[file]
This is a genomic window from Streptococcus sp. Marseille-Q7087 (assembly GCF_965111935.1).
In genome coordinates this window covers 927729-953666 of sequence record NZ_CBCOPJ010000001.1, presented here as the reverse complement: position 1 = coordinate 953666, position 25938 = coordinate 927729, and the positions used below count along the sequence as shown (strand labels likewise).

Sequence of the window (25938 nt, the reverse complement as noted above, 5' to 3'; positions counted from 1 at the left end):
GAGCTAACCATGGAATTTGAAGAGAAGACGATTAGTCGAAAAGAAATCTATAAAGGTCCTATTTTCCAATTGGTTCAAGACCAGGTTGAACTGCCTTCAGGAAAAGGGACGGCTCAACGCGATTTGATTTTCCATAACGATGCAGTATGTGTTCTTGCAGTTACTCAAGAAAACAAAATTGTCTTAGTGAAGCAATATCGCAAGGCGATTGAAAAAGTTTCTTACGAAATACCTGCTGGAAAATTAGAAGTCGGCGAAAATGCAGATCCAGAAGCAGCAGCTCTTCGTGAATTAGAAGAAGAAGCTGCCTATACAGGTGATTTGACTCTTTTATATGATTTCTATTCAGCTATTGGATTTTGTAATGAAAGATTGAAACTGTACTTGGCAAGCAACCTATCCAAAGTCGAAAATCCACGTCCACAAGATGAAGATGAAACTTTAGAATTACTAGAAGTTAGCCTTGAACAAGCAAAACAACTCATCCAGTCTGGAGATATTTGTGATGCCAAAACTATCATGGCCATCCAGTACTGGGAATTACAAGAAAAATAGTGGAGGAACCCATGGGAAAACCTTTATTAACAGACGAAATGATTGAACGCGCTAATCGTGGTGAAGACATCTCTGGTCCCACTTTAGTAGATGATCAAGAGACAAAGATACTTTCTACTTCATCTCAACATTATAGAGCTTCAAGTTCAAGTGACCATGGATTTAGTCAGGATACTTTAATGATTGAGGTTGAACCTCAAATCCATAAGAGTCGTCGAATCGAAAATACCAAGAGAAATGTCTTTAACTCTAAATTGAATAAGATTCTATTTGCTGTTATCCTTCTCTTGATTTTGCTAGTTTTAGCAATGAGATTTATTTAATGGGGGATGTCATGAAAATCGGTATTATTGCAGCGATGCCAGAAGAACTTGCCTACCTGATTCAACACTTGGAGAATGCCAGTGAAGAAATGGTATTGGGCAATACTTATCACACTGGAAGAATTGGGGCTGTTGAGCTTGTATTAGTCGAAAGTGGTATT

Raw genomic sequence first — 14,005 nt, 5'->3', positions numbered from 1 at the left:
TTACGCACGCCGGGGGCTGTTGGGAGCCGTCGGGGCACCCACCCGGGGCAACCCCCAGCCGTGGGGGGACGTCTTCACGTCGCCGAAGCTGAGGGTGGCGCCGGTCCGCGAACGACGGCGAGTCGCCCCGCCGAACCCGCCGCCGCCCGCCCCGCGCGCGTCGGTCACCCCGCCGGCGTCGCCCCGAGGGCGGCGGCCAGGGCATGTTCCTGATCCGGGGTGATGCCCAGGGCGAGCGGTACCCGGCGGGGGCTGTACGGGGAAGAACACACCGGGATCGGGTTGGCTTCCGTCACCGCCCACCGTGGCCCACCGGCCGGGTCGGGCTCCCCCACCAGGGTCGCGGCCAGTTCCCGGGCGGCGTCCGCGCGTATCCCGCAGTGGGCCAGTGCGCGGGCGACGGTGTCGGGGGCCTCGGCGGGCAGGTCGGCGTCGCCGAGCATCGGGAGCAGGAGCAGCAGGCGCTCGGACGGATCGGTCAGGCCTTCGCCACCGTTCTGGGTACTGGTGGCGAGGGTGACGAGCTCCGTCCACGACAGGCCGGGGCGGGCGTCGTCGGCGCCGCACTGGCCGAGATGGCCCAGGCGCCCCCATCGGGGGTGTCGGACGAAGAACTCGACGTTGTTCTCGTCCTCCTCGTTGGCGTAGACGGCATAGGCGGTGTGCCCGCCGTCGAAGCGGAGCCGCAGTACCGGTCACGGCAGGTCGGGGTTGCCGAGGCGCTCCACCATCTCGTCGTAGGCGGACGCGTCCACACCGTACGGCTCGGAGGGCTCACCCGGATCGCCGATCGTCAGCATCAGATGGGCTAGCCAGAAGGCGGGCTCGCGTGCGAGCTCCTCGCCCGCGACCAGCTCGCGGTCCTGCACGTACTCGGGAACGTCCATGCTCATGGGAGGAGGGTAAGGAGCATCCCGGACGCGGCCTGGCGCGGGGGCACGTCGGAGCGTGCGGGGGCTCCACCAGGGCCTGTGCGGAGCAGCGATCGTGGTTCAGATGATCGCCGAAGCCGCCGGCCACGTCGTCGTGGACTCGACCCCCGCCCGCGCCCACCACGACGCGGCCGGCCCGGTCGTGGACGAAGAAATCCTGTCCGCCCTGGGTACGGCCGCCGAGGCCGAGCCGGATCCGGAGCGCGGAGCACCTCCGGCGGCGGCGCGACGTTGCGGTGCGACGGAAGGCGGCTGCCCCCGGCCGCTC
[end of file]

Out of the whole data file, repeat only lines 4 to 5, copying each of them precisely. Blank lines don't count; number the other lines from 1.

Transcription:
GAGCTAACCATGGAATTTGAAGAGAAGACGATTAGTCGAAAAGAAATCTATAAAGGTCCTATTTTCCAATTGGTTCAAGACCAGGTTGAACTGCCTTCAGGAAAAGGGACGGCTCAACGCGATTTGATTTTCCATAACGATGCAGTATGTGTTCTTGCAGTTACTCAAGAAAACAAAATTGTCTTAGTGAAGCAATATCGCAAGGCGATTGAAAAAGTTTCTTACGAAATACCTGCTGGAAAATTAGAAGTCGGCGAAAATGCAGATCCAGAAGCAGCAGCTCTTCGTGAATTAGAAGAAGAAGCTGCCTATACAGGTGATTTGACTCTTTTATATGATTTCTATTCAGCTATTGGATTTTGTAATGAAAGATTGAAACTGTACTTGGCAAGCAACCTATCCAAAGTCGAAAATCCACGTCCACAAGATGAAGATGAAACTTTAGAATTACTAGAAGTTAGCCTTGAACAAGCAAAACAACTCATCCAGTCTGGAGATATTTGTGATGCCAAAACTATCATGGCCATCCAGTACTGGGAATTACAAGAAAAATAGTGGAGGAACCCATGGGAAAACCTTTATTAACAGACGAAATGATTGAACGCGCTAATCGTGGTGAAGACATCTCTGGTCCCACTTTAGTAGATGATCAAGAGACAAAGATACTTTCTACTTCATCTCAACATTATAGAGCTTCAAGTTCAAGTGACCATGGATTTAGTCAGGATACTTTAATGATTGAGGTTGAACCTCAAATCCATAAGAGTCGTCGAATCGAAAATACCAAGAGAAATGTCTTTAACTCTAAATTGAATAAGATTCTATTTGCTGTTATCCTTCTCTTGATTTTGCTAGTTTTAGCAATGAGATTTATTTAATGGGGGATGTCATGAAAATCGGTATTATTGCAGCGATGCCAGAAGAACTTGCCTACCTGATTCAACACTTGGAGAATGCCAGTGAAGAAATGGTATTGGGCAATACTTATCACACTGGAAGAATTGGGGCTGTTGAGCTTGTATTAGTCGAAAGTGGTATT

Raw genomic sequence first — 14,005 nt, 5'->3', positions numbered from 1 at the left: